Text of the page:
The Russians are trying to expand their influence in Africa. For example take the case of Mozambique: While Kremlin spokesman Dmitry Peskov claims that Russia is only trying to forge economic and security ties with the country of Mozambique, the truth tells a different story. Russia is sending proxy troops into the country — and they haven’t been faring well. 

Peskov in October stated: “As far as Mozambique is concerned, there are no Russian soldiers there.” But recently five members of the Wagner Group were killed in an ambush in the country’s natural gas-rich Cabo Delgado Province’s Muidumbe district on October 27. In addition to the five soldiers killed, two vehicles were burned by Muslim insurgents in the ambush. 

South African media reports say that four of the dead Russians were decapitated and the fifth died in the hospital. 20 of the local soldiers of the FADM, the Mozambique Defense Armed Forces, were also killed in the ambush. 

Muslim insurgents have been growing in sophistication and power and have been targeting the Cabo Delgado district for the past two years. The Mozambican government has turned to the Wagner Group to protect its natural gas reserves there.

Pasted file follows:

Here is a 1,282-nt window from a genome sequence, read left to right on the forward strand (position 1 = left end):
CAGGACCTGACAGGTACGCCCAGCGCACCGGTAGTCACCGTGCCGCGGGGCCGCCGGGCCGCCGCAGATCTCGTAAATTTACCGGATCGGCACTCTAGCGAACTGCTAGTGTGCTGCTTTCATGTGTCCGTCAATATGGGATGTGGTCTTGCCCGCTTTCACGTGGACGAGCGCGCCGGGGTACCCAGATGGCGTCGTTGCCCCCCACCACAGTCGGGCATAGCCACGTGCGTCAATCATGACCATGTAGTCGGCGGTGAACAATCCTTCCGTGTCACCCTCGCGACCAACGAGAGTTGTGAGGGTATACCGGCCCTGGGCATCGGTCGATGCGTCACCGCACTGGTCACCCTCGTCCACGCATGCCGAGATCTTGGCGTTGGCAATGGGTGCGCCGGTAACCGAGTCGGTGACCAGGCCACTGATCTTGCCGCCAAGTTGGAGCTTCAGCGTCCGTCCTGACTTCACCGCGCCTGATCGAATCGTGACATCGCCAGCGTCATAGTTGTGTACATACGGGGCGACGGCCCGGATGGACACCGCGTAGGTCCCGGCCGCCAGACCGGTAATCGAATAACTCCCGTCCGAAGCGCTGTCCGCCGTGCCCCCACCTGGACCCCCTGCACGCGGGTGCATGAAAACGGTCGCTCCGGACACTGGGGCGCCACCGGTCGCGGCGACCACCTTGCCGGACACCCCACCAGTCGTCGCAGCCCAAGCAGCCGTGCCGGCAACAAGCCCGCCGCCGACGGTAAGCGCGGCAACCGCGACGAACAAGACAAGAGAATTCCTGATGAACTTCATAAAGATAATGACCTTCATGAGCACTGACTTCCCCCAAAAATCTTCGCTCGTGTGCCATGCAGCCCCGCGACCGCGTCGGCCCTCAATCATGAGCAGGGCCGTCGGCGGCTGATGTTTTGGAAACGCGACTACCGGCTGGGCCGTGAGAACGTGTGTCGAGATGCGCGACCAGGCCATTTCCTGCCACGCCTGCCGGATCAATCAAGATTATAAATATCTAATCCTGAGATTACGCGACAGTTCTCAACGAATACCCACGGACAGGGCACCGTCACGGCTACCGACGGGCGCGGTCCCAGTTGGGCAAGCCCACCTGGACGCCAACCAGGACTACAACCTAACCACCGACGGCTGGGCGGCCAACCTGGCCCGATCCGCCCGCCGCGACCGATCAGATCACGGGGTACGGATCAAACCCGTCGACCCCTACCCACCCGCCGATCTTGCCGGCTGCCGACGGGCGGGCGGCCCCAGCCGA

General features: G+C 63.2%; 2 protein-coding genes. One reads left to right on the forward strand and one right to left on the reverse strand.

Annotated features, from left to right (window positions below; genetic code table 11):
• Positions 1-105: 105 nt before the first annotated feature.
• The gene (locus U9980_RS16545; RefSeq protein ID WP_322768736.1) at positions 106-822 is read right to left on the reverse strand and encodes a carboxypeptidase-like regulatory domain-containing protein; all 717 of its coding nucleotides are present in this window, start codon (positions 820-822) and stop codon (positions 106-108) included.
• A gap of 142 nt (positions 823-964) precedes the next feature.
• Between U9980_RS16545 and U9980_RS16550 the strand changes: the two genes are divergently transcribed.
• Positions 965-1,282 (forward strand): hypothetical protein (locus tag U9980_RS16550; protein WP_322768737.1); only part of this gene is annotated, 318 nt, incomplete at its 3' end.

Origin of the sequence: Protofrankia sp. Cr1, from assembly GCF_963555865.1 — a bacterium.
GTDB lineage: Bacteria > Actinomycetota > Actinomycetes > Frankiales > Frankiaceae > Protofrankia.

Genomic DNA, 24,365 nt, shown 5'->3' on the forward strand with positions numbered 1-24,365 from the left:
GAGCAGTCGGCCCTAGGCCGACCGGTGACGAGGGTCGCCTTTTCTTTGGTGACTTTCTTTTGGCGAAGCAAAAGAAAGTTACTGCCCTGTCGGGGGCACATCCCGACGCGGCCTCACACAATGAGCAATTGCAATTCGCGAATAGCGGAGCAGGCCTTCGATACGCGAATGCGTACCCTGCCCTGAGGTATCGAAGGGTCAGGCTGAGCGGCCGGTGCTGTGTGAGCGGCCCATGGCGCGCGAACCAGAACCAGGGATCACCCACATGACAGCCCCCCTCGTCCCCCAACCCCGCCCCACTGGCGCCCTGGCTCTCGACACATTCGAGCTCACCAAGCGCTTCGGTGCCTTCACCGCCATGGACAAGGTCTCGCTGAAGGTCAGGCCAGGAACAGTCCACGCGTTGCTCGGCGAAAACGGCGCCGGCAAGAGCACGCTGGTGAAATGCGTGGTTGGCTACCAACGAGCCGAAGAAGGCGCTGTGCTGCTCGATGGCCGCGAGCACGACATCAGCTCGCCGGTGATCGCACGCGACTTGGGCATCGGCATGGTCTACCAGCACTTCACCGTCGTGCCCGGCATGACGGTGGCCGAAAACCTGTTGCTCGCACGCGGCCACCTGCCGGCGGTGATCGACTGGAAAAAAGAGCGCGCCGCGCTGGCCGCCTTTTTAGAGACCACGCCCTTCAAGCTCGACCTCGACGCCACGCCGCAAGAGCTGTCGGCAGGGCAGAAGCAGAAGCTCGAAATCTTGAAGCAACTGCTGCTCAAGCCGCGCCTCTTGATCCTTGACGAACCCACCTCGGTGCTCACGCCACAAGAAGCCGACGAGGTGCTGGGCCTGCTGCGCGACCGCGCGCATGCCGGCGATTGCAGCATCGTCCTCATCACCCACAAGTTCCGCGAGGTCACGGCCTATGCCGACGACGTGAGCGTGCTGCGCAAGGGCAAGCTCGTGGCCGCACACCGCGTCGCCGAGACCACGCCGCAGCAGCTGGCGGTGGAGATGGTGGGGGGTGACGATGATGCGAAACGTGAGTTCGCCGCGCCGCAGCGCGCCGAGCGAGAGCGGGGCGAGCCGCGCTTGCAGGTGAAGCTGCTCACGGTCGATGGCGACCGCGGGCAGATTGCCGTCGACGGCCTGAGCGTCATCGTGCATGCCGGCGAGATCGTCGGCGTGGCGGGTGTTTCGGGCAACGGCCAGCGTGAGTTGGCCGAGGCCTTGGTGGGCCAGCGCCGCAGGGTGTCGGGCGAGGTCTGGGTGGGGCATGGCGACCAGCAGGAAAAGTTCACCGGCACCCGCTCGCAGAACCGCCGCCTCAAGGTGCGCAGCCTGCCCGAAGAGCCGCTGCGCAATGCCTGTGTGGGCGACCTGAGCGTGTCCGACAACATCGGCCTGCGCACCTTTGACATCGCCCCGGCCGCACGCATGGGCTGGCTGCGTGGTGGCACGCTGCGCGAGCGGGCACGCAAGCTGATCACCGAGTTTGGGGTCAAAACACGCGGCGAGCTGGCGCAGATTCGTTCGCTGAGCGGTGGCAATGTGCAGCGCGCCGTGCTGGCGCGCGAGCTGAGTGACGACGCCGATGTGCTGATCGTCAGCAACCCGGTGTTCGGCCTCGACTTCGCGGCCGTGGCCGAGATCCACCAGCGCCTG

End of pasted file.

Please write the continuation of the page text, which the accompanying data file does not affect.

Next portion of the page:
But the Russian mercs from the Wagner Group have been ineffective so far in curtailing the violence. Jasmine Opperman, a terrorism expert from South Africa, said in an interview, “the Russians have been caught unaware of this level of sophistication and weapons available to the insurgents.”

The Wagner Group is a private military company owned by Yevgeny Prigozhin, a Russian oligarch with very close ties to President Vladimir Putin. He’s known as “Putin’s chef” as he owns a vast catering firm as well. With Putin’s aim to expand Russia’s influence in Africa, Wagner Group proxy forces are operating in Sudan, Central African Republic as well as Mozambique. They also have a large presence in Libya and Syria. 

Recently the New York Times reported that a meeting in Moscow between Putin, Prigozhin and Madagascar’s then-president Hery Rajaonarimampianina ended with an agreement for proxy military support. Russian operatives were sent to the country to influence the local elections. The security for their operatives was reportedly provided by mercs from Wagner.

The Russians followed a similar playbook design in Mozambique. Two months before the country’s presidential elections, Mozambique’s President Filipe Nyusi flew to Russia, met Putin at the end of August, and signed a number of energy and security agreements.